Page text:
In Nano, ‘cutting’ and ‘pasting’ is more common than ‘copying’. In fact, you can see that the ‘copy’ shortcut is different from ‘cut’ or ‘paste’. That’s why many times ‘cut’ is followed by ‘paste’, instead of ‘copy’.

Another curiosity is that, if we use ‘cut’ without having a selection, we will cut the entire line. In addition, if we use ‘cut’ multiple times without moving the cursor, we will add the lines to the clipboard. When pasting them, we will add all the lines from the clipboard.

Using the mouse to select

Selecting text only with the keyboard is quite cumbersome. When we do not have a mouse available, we have no choice, but often we will have a mouse available.

A less known trick is that it is possible to activate/deactivate mouse support by pressing:

Alt+M  #Activate/deactivate mouse support

Now we can double-click on the first character we want to select, and click again on the last one. Now that we have the text selected, we can cut or copy the text as we have seen in the previous section.

Combine files

A very useful function when working with text files such as configuration files, logs, etc., is to combine two or more files. Thus, it is possible to insert the content of a file into the current file by pressing:


It will ask us for the name of the file we want to insert, and after pressing Enter, Nano will insert the file at the current cursor position.

Another way to combine files is when saving the file (pressing Ctrl+X or Ctrl+O) using the shortcuts:

Alt+A  #Add file before the current one
Alt+P  #Add file after the current one

Search and replace

Of course, in Nano it is possible to search for text within the current file. To do this, we press:

Ctrl + W  #Search text

And we write the text to search for.


If we want to repeat the search for all occurrences in the file, we press repeatedly:

Alt + W  #Search next occurrence

If instead we want to search and replace a text with another, we use:

Alt+R  #Search and replace

We write the text we want to search for and then the one we want to replace. In the bottom menu, we have the options to replace the occurrences:

Alt+S  #replace current occurrence and move to the next one
Alt+N  #ignore current occurrence and move to the next one
Alt+A  #replace all occurrences

Working with rows and columns

Sometimes it is useful to work with the lines and characters of a text document. If we want to see the row and column of the current cursor position, we use the combination:

Alt+C  #See the row and column of the cursor

The status bar will show us the data about the cursor position, selection size, and document size.

If we want to move the cursor to a specific column and row, we press:

Alt+G  #Move the cursor to a row and column

And we write the line and column we want to go to.

It is also possible to open a file directly on a line and column with the following command:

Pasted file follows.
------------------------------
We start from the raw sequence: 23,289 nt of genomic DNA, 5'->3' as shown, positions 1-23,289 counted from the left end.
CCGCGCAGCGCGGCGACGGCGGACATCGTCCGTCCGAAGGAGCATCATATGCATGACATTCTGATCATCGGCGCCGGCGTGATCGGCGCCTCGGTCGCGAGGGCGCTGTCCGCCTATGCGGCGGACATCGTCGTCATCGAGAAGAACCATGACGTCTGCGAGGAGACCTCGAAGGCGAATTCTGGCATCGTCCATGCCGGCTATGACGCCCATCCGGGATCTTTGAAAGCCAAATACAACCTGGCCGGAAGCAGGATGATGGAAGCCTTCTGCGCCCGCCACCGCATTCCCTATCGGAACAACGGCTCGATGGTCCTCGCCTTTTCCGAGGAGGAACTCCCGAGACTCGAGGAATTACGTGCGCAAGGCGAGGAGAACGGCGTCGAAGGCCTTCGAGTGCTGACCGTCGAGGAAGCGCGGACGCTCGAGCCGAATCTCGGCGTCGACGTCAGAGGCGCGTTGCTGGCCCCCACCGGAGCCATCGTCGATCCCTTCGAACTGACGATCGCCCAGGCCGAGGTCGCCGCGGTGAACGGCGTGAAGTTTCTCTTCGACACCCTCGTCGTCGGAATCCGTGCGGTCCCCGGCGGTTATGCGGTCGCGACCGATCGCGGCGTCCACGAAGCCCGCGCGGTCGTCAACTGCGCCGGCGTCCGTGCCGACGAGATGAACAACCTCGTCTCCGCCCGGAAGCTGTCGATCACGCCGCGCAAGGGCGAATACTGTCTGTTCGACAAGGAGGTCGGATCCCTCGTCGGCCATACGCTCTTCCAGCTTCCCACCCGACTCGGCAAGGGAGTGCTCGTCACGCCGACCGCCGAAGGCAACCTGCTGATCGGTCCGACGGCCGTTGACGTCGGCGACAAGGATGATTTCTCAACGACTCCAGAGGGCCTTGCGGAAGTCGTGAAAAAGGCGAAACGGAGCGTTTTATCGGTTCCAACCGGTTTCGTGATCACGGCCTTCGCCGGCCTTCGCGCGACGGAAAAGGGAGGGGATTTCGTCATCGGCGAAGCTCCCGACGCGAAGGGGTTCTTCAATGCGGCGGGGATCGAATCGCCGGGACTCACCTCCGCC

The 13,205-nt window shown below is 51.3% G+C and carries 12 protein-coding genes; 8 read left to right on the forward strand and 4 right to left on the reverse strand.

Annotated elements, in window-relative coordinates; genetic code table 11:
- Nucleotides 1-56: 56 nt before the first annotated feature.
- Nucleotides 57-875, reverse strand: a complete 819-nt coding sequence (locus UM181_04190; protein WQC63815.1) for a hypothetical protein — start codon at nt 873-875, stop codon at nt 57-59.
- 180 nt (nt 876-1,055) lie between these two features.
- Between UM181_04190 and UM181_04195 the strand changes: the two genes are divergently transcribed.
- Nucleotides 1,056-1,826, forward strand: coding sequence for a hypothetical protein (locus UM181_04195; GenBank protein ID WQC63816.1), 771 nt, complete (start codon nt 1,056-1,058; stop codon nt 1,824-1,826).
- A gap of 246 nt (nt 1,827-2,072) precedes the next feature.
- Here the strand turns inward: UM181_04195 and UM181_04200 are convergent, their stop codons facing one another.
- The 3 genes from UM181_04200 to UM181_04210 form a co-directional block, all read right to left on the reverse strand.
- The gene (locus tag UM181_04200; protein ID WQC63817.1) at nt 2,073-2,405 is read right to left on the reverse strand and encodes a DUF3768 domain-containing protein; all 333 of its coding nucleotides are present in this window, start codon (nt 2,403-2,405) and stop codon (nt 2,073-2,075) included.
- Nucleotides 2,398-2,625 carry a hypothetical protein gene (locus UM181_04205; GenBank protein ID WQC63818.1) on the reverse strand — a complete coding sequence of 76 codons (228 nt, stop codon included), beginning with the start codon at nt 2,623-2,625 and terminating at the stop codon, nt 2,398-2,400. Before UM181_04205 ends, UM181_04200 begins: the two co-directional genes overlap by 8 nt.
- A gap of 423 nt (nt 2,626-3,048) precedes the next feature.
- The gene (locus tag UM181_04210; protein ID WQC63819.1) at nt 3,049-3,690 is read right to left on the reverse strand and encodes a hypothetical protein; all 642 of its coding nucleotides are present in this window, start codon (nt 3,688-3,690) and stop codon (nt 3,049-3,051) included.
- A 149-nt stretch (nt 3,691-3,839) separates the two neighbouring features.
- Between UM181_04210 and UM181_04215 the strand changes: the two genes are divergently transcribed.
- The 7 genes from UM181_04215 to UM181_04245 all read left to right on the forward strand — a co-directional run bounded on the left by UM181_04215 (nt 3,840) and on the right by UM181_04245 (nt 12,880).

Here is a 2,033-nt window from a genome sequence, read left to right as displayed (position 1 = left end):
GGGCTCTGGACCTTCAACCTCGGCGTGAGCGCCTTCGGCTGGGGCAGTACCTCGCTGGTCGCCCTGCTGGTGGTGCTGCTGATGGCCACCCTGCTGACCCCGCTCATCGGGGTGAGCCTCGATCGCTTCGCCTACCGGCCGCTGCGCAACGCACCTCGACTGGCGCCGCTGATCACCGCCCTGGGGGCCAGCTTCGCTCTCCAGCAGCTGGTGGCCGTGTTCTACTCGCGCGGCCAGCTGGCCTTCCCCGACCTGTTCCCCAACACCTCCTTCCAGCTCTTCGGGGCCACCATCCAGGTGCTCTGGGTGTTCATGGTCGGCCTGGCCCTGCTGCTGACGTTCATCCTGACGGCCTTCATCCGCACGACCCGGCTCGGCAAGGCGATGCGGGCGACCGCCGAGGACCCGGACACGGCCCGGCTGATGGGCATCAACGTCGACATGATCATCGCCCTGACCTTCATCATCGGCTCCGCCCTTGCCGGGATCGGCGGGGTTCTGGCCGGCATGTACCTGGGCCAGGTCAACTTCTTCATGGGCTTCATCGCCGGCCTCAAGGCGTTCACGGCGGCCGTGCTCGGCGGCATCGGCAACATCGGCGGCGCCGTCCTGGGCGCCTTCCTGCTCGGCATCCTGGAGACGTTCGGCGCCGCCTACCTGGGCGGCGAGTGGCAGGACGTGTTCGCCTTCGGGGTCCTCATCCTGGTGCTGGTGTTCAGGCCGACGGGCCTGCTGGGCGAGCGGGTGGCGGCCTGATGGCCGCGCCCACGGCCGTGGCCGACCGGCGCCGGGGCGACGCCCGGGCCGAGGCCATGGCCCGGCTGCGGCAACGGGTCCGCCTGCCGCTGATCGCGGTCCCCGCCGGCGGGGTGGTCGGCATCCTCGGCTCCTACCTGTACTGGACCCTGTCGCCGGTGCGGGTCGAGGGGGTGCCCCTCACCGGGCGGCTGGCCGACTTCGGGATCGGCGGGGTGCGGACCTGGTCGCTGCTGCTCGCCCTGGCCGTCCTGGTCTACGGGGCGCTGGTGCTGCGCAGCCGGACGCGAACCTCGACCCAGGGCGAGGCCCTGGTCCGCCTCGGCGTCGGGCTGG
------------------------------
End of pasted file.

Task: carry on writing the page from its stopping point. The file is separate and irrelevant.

nano +line,column [file-name]

On the other hand, we can count the number of lines, words, and characters in the file by pressing

Alt+D   #Show line, word, and character count

Working with indented lines

Nano has tools to facilitate working with indented text files (i.e., files with indented lines). This is especially useful in code files, Json, etc.

The first tool is the smart home key, which we can activate or deactivate by pressing:

Alt+H   #Activate/deactivate smart home key

When it is activated, pressing the ‘Home’ key will move the cursor to the origin position of the upper line, instead of to the beginning of the line.

On the other hand, another very useful tool is the automatic indentation, which we can activate or deactivate by pressing:

Alt+I   #Activate/deactivate automatic indentation

When automatic indentation is activated, pressing the ‘Enter’ key will position the cursor in the same position as the previous line, instead of at the beginning of the line.


Working with long lines

Sometimes we will have to work with lines that are wider than the screen. In these cases, Nano also includes functions to help us in our work. First, if a line “goes off” the screen to the left or right, Nano indicates it with the symbol ’$’ at the end or beginning of the line, respectively.


On the other hand, we have two options for handling long lines. In the first case, the “soft” line wrap, which is activated with the key combination:

Alt+$   #Activate/deactivate soft line wrap

In this case, Nano displays long lines in several lines, separating when they do not fit on the screen. This separation (wrapping) is only visual, but the line remains just as long. Therefore, we can activate or deactivate it at any time.


On the other hand, we also have the “hard” line wrap, which is activated with the shortcut:

Alt+L   #Activate/deactivate hard line wrap

It also divides long lines into several lines that fit on the screen, but in this case, the change is actually made in the text, inserting line breaks. In this case, the change cannot be undone because the line has actually been changed.

Putting Nano in the background

As we already saw in the post on advanced use of Bash, it is possible to put a process in the background, and Nano is no exception. To put Nano in the background we press:

Ctrl+Z   #Put process in the background

We can continue using the command line and when we want to recover Nano we run the command:

fg   #Reactivate process in the background

If we want to prevent Nano from being able to go into the background (because you keep accidentally pressing the key, for example) we can enable or disable it by pressing:

Alt+Z   #Activate/deactivate suspension

Of course, there are many more functions, but as we said it is not a matter of knowing them all. The important thing is to know that they are there, and that by taking a look at the bottom bar or the help we can remember them.

In the use of Linux, you will frequently use Nano, as well as the command line and SSH. So, you know! Get used to this simple but powerful tool available on Linux systems such as Raspbian on Raspberry Pi.